Researchers from Germany reported on the effect of tomato processing on contents of carotenoids and vitamin E.
"The aim of this study was to investigate the effect of different types of tomato processing on contents of lycopene, beta-carotene and alpha-tocopherol," V. Bohm and colleagues wrote in the Journal of Agricultural and Food Chemistry.
The authors noted, "Samples of tomato sauce, tomato soup, baked tomato slices, and tomato juice were taken at different times of heating, respectively, after each step of production. HPLC was used to analyze contents of carotenoids and vitamin E."
"Due to the loss of water during thermal processing, contents of lycopene, beta-carotene and alpha-tocopherol on a wet-weight basis increased."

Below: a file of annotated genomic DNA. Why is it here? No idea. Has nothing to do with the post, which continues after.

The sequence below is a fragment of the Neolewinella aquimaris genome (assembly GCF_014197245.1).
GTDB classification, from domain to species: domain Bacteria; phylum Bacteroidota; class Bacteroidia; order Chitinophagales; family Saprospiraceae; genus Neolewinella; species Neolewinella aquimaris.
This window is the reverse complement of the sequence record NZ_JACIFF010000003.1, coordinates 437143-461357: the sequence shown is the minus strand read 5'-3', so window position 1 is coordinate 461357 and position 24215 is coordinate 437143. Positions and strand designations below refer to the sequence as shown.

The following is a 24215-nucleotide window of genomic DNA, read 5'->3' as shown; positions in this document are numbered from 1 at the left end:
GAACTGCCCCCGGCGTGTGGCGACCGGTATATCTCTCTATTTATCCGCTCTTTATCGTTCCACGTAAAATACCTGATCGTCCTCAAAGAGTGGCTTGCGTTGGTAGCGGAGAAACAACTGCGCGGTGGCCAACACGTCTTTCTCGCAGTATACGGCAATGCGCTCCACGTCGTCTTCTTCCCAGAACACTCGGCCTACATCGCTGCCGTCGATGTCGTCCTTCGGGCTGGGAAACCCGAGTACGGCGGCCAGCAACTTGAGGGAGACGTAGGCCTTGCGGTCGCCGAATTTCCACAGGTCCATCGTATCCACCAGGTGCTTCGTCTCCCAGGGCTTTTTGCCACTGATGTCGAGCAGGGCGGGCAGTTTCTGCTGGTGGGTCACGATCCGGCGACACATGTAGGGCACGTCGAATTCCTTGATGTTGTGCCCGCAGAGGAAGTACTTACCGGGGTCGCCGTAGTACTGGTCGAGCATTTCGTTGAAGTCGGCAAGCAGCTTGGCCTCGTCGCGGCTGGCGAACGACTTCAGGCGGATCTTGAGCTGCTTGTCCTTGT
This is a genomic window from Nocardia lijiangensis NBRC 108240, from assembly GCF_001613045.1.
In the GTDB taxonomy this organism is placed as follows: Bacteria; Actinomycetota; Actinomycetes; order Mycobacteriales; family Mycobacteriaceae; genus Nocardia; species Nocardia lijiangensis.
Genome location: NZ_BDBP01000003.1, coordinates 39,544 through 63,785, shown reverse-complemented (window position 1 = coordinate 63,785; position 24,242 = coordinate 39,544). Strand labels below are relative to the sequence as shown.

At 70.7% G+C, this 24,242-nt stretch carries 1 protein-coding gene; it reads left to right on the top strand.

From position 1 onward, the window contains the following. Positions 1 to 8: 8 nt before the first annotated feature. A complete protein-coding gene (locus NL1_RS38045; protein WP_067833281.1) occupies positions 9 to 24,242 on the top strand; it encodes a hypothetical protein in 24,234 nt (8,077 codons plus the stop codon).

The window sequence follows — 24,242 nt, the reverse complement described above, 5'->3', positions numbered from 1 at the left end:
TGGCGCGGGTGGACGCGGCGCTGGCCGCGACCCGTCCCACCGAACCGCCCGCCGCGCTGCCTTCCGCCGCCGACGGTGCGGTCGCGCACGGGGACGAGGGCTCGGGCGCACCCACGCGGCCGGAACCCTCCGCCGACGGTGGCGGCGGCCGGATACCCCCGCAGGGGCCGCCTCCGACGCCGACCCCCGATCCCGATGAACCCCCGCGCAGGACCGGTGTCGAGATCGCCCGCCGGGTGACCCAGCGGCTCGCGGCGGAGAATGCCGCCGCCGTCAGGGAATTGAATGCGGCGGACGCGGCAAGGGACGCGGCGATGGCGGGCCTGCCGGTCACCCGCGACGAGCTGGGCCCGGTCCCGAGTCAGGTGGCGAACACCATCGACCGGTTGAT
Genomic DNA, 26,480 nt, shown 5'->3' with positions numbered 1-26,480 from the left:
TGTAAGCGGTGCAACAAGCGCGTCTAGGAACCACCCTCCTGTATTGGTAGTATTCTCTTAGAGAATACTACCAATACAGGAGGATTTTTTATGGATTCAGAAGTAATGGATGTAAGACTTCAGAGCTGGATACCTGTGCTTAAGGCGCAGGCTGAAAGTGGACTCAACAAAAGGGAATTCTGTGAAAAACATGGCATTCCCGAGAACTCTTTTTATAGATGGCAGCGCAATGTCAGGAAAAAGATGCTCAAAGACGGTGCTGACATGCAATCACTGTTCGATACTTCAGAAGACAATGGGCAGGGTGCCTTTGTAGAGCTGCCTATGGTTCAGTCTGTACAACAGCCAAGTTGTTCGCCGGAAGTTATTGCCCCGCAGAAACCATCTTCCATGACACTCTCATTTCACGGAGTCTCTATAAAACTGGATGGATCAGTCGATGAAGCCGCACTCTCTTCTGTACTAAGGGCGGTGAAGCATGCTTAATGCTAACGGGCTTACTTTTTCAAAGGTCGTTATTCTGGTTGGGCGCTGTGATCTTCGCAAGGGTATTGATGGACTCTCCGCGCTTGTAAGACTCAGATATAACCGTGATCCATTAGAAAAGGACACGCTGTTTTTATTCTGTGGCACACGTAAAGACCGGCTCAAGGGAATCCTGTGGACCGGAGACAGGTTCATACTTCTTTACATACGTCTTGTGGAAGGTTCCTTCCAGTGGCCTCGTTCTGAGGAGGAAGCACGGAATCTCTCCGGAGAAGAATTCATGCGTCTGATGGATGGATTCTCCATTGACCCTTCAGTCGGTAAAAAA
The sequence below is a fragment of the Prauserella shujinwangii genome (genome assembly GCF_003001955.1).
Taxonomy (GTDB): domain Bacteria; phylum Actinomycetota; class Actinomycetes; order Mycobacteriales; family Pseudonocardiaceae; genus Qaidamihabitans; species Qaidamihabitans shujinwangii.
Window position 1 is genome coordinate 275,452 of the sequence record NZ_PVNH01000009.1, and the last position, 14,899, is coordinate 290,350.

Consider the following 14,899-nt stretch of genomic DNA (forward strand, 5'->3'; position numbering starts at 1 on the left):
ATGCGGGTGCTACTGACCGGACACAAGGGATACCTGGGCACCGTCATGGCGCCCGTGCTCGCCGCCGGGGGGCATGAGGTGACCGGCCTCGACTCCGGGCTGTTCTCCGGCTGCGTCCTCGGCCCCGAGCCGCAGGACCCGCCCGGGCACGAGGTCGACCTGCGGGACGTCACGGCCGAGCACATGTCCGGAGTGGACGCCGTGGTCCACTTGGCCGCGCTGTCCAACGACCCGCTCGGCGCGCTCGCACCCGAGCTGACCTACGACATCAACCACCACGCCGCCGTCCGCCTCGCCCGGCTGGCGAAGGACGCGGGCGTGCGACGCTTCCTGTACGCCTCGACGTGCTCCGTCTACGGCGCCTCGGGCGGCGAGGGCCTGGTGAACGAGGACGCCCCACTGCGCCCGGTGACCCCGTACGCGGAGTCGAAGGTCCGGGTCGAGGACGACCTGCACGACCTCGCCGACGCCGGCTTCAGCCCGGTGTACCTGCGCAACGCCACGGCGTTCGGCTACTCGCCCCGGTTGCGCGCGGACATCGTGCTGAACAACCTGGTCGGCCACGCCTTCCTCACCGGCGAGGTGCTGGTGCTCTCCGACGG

According to the researchers, "On a dry-weight basis, contents of lycopene increased or decreased depending on the origin of the tomatoes used, whereas the beta-carotene contents decreased or were quite stable.
"In contrast to lycopene, beta-carotene isomerized due to thermal processing. The alpha-tocopherol contents significantly rose during short-term heating."
"The increase was not caused by release of alpha-tocopherol from the seeds containing predominantly gamma-tocopherol and accounting for 2% of total alpha-tocopherol content only," Bohm and coauthors concluded.
Bohm and colleagues published their study in the Journal of Agricultural and Food Chemistry (Changes in contents of carotenoids and vitamin E during tomato processing. J Agr Food Chem, 2004;52(23):7005-7010).
For additional information, contact V. Bohm, University Jena, Institute Nutrition, Jena, Germany.